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How to ride out the storm of a tough economy As I am out in the world of events, a common topic of discussion is how

the bad economy is aecting the events business and what organizations can do about it. I have the fortune recently of being able to have spoken with some event heavyweights recently, and I had the chance to speak with Tony Calanca, a Senior Vice President at Advanstar Communications. Tony joined Advanstar in 2006 and is responsible for the continued growth and direction of the companys exhibitions. Tony has over 25 years of experience with large-scale domestic and international trade and consumer exhibitions and conferences. We were speaking about what makes the dierence between perishing and thriving in the events business over the long term and he made it simple for me by giving six steps for success: 1) Build the relationship Hopefully you already have deep and strong relationships with your stakeholders, whether they be sponsors, attendees, speakers, chairmen and so-on. You have these deep relationships because you care about their business, and because your event re ects the needs of the market, the event is successful with a strong attendee and exhibitor base. If you dont enjoy the scenario described above, pick up the phone(or meet face to face) your stakeholders and nd out the things that drive their businesses and how your event can oer value in satisfying those goals. 2) Understand what buyers want Continuing down the line of thinking from the rst point, you need understand the goals of your audience as it relates to your brand and your event. With buyers it is harder to track down all their opinions and aggregate them, but start with qualitative and quantitative market research. If done properly you could help you ascertain the state of the market which you serve and how your event is stacking up, and get valuable feedback in determining how to craft the event in the future. Dont let this replace picking up the phone and calling attendees for their feedback. 3) Understand what exhibitors want You are more likely to have a connection to sponsors and exhibitors since there is a direct connection them being happy with your event and their continued supply of dollars to sponsor/exhibit at your event. Do you really understand their business? Have you ever spoken to their customers to see what the sponsor needs to supply them? Successful organizers conduct visits and calls to exhibitors without any sales goal in mind with a view to understanding them and furthering the relationship. 4) Be a good consultant This one might be controversial. Tony advises you to turn away business from your event if its not the right t for the customer for the sake of your long term relationship. Some exhibitors wont be right for the show, let them know, dont sell them the extra banner if its not in their interest to do so.

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When your relationship is at a deep trust level, some customers may approach you at the consultant level, and feel that you really do have their interests in mind and may seek your advice. If they follow your advice, this is a real responsibility for you, so treat it like gold! 5) Oer cost-eective alternatives There may be circumstances where you can save your sponsors time and money that you must look at if your event will survive tough times. One idea is to change the format of your exhibit hall to be one where everyone gets a turn-key booth which is the same size to stop the promo wars which sometimes occur at shows. Tony says Put the value in exhibiting on the convening not the construction. Other examples might be to put the squeeze on your suppliers to oer cheaper drayage rates, oer joint shipment oers, etc. Sharpen your pencil to see how you can pass on other cost and time savings. Your sponsors will thank you for it, and will remember you when you ask for the order! 6) Maintain relationships Building a relationship is relatively easy. Maintaining quality relationships with key stakeholders over the long term is hard. For MAGIC Advanstars Men's, Women's and Kid's Apparel Expo, Tonys team has 23 people responsible in nurturing buyer relationships. You may not have the sta to do this, but Tony is really showing these buyers how he values their interest and commitment to the event. His sta also makes 5000 retail store visits a year. Are you as serious in maintaining the relationships you have? Much of the above requires a long term commitment, and to able to maintain relationships, you need to have them in the rst place. Get started now, and although youll need to embark on these things in the long haul, having good solid relationships with your key market drivers will help you survive this and future downturns. Invest in these relationships and you wont be sorry. Happy New Year and may your road in 2009 be as easy as possible!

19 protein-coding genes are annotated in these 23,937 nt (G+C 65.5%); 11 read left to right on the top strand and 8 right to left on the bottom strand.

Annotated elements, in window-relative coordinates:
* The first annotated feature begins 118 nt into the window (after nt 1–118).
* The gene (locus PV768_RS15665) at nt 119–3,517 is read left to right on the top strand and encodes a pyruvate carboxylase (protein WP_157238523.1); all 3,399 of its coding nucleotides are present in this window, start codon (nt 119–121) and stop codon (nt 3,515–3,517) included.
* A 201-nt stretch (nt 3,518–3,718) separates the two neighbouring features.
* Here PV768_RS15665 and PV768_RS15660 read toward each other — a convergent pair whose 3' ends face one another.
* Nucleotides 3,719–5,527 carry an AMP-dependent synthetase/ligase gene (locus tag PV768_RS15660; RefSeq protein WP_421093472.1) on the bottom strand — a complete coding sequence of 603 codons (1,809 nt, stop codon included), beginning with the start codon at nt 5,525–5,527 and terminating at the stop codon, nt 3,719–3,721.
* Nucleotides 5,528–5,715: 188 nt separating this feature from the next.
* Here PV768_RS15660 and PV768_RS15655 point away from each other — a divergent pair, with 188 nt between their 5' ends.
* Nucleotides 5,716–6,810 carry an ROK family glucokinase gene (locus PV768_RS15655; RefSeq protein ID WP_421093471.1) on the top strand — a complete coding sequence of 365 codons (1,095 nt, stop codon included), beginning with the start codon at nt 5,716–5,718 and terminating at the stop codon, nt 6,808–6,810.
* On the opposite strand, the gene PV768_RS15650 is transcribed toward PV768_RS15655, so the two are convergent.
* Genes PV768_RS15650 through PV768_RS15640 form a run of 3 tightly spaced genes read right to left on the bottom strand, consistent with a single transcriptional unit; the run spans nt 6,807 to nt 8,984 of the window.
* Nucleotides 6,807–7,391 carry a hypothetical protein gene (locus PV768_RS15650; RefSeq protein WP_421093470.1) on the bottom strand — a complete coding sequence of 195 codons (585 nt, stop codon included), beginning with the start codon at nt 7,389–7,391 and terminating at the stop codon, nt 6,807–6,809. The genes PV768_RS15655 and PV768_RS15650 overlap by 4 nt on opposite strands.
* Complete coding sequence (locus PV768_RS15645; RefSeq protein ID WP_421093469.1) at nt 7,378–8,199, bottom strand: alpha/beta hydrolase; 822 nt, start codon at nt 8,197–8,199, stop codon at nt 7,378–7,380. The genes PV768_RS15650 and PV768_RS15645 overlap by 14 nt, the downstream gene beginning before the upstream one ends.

Warwick Davies is the Principal of The Event Mechanic!, a consulting company which helps event organizers realize greater revenues and pro ts by xing broken events and launch new ones both in the United States and internationally . His clients include event organizers in the information technology, healthcare, biotechnology construction and design engineering and executive event markets. Previously, Warwick was responsible for internationally recognizable event brands such as Macworld Conference and Expo, LinuxWorld Conference and Expo, and the Customer Relationship Management Conference and Exposition worldwide. For more information on The Event Mechanic! and past SISO The Event Mechanic! columns please visit http://theeventmechanic.com/resources/. He can be reached at Warwick@theeventmechanic.com or at (781) 354-0119

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